Wanna step outside? — Wildlife commission to offer webinars in effort to attract new hunters

Published 12:00 am Thursday, February 3, 2022

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Dan Kibler has been covering the outdoors since 1985 as outdoors editor of the Winston-Salem Journal and later as managing editor of Carolina Sportsman until his retirement last fall.

By Dan Kibler
For the Clemmons Courier

One thing that the N.C. Wildlife Resources Commission has kept on its plate in recent years has been the need to add to the number of people who are participating in hunting and fishing — especially hunting.

It’s no secret that, nationwide, those numbers have been in decline for a couple of decades, that there simply haven’t been the number of young hunters, heck, any kind of new hunters, showing up to take the place of old guys like me who are, ahem, aging out of the hunting population.

The commission has taken a number of steps to try and attract young hunters, including an expanded youth turkey season, a youth waterfowl day, a youth deer-hunting day, etc. But it has also sought to supply the kind of hunting “education” that many prospective hunters are missing, presenting “how-to” seminars on a variety of subjects, from fly-fishing to processing deer from field to freezer.

The commission has targeted prospective turkey hunters over the past several seasons. North Carolina has a burgeoning turkey population, estimated at better than 200,000 birds statewide, but it doesn’t have a huge base of turkey hunters like its Virginia and South Carolina neighbors who have had large numbers of turkeys and hunters for decades. North Carolina had a statewide flock of around 2,000 birds as recently as the 1970s before restocking efforts helped the population explode.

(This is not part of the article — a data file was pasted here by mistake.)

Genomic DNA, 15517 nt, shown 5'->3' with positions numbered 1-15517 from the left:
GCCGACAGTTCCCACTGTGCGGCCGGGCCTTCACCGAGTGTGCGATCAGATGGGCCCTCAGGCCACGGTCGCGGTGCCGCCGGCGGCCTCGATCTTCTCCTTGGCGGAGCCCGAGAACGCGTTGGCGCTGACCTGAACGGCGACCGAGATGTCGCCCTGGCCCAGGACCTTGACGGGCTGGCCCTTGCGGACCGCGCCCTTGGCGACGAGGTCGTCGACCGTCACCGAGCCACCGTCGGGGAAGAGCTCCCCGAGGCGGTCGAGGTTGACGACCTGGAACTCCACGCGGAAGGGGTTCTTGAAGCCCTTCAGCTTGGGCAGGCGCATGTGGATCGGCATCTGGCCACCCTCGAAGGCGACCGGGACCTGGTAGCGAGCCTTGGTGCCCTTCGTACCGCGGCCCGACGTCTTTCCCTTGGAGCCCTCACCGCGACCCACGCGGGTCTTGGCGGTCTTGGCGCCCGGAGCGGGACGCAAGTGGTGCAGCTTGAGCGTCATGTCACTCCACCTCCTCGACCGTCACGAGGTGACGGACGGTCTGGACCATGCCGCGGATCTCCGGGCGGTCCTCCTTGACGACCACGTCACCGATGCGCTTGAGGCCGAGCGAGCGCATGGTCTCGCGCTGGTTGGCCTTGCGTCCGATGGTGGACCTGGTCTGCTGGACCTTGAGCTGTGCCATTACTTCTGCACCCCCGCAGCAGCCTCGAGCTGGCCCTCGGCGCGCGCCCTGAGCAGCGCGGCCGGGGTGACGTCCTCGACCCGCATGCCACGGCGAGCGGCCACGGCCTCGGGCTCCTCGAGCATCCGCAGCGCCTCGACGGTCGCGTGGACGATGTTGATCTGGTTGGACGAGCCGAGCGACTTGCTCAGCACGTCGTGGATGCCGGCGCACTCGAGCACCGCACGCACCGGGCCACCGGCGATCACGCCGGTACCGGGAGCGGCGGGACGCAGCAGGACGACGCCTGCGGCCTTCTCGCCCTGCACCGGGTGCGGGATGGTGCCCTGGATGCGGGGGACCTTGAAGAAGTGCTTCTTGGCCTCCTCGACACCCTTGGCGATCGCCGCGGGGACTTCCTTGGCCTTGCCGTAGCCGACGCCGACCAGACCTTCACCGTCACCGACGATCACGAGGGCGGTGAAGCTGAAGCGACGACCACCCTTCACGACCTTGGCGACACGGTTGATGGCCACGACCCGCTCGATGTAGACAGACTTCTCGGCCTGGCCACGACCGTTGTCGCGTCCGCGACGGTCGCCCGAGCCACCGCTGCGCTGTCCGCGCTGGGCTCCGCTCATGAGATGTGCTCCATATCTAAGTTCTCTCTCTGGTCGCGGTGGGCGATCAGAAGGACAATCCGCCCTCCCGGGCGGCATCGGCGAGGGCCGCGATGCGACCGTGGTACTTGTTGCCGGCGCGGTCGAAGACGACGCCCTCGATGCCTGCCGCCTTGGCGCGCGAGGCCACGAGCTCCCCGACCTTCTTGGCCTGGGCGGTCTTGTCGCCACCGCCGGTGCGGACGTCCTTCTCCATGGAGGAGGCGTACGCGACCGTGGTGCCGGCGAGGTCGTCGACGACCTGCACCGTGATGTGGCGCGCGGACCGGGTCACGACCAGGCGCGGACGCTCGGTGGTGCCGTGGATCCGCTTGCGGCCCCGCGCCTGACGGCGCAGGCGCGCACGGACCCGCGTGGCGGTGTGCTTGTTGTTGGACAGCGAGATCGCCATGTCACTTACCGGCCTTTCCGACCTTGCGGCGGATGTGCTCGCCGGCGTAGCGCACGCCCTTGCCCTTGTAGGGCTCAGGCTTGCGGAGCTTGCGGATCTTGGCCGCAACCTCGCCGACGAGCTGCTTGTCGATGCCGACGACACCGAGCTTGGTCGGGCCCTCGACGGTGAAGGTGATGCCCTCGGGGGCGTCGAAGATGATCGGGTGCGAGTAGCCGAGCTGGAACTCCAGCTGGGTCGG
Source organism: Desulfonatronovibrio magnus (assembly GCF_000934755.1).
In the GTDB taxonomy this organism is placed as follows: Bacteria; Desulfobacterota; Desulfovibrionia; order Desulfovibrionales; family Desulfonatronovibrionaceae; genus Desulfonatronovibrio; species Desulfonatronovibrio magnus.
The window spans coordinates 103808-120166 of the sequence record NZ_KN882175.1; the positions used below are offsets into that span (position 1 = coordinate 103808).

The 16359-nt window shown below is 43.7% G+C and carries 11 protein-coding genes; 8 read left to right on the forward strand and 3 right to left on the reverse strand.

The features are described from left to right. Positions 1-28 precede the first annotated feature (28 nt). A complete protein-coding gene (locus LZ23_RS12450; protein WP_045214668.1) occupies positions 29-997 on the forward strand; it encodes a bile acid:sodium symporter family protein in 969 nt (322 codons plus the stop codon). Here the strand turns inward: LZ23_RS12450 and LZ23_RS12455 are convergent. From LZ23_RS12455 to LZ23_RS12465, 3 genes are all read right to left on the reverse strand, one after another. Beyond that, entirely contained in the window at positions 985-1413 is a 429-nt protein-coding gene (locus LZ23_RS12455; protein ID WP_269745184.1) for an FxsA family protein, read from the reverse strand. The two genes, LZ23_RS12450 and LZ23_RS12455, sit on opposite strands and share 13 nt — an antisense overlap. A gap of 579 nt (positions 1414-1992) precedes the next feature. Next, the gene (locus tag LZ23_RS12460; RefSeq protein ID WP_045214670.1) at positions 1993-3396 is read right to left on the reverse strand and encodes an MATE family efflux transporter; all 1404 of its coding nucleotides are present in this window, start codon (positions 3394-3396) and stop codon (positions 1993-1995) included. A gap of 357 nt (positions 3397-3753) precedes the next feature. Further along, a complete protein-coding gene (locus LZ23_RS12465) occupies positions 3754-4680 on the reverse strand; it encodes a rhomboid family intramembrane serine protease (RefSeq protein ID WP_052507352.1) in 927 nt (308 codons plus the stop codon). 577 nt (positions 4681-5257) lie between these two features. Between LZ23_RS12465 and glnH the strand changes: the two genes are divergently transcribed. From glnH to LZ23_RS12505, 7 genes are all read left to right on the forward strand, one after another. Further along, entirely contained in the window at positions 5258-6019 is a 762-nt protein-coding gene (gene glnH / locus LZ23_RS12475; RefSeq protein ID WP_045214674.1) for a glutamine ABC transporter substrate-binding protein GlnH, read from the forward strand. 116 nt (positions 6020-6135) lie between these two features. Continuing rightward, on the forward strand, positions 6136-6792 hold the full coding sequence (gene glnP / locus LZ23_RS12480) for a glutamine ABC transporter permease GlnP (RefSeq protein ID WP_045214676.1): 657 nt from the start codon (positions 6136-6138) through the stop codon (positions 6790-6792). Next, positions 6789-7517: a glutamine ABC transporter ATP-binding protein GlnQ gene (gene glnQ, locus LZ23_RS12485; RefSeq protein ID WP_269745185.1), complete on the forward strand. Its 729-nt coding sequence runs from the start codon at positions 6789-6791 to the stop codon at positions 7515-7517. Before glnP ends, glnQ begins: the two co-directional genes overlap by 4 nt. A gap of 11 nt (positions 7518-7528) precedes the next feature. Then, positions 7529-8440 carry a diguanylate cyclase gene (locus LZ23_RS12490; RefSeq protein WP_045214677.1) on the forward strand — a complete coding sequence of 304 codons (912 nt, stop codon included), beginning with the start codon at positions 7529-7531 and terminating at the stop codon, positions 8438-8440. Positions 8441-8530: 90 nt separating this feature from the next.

Several years ago, the commission started offering turkey hunting seminars; I attended one of the first, to see what it entailed, what I might have missed on the way to taking close to 20 birds in the turn of the century, and to take my son, who was a relative novice at that point. Several biologists and expert hunters spoke at the seminars, teaching the basics that anyone should know before entering the woods in April.

With COVID still interrupting up a lot of our daily doings, the commission has moved to teaching hunters about wild turkeys from afar — and that doesn’t mean long-range in shotgun terms, but from a remote classroom.

Next week, the commission will offer a series of three, hour-long “webinars” for turkey hunters, created with new hunters in mind. On Tuesday, Feb. 8, the webinar is “Biology for Hunters, Regulations, Where to Hunt and Scouting.” On Wednesday, Feb. 9, the subjects are “Firearms, Ammo, Clothing and Miscellaneous Equipment.” On Thursday, Feb. 10, it’s “Hunting Techniques and Strategies.” The webinars run from 7-8 p.m. nightly, followed by an interactive question-and-answer session.

Preregistration for the webinars, which will be held via Zoom, is required. For more information, or to register, visit www.ncwildlife.org/sbs. Participants will receive a link to the Zoom meetings. The webinars will be recorded and available to registered participants and a later date.

North Carolina’s spring turkey season is April 2-8 for youth under 18 and April 9-May 7 statewide for all hunters. The daily bag limit is one bearded beard and the season bag limit is two.

Last season’s statewide harvest was 21,974, the second-largest on record behind the 23,431 birds tagged in 2020. Bladen County was the top county in the state last season with a reported harvest of 780 birds.

North Carolina well represented in Bassmaster Classic

Six North Carolina bass pros, including Brandon Card of Salisbury, will be in the 56-man field for the Bassmaster Classic on South Carolina’s Lake Hartwell next month.

The tournament, held out of Greenville, S.C., is set for March 4-6. Daily blast-offs will be at the Green Pond Landing, with weigh-ins at the Bon Secours Wellness Center and an Outdoors Expo at the Greenville Convention Center.

Hank Cherry of Maiden, the two-time defending champion, is in the 56-man field, along with Shane Lehew and K.J. Queen of Catawba, Brian New of Belmont and Matt Arey of Shelby. Cherry qualified as the defending champion; the other four qualified through the BASS Elite Series.

Fishermen will be allowed to keep five bass per day, with their cumulative weight determining the champion.

This year will be the third time the Classic has been held on Lake Hartwell. Pro Alton Jones of Texas won in 2008, and South Carolina pro Casey Ashley won in 2015.

Dan Kibler has been covering the outdoors since 1985 as outdoors editor of the Winston-Salem Journal and later as managing editor of Carolina Sportsman until his retirement last fall.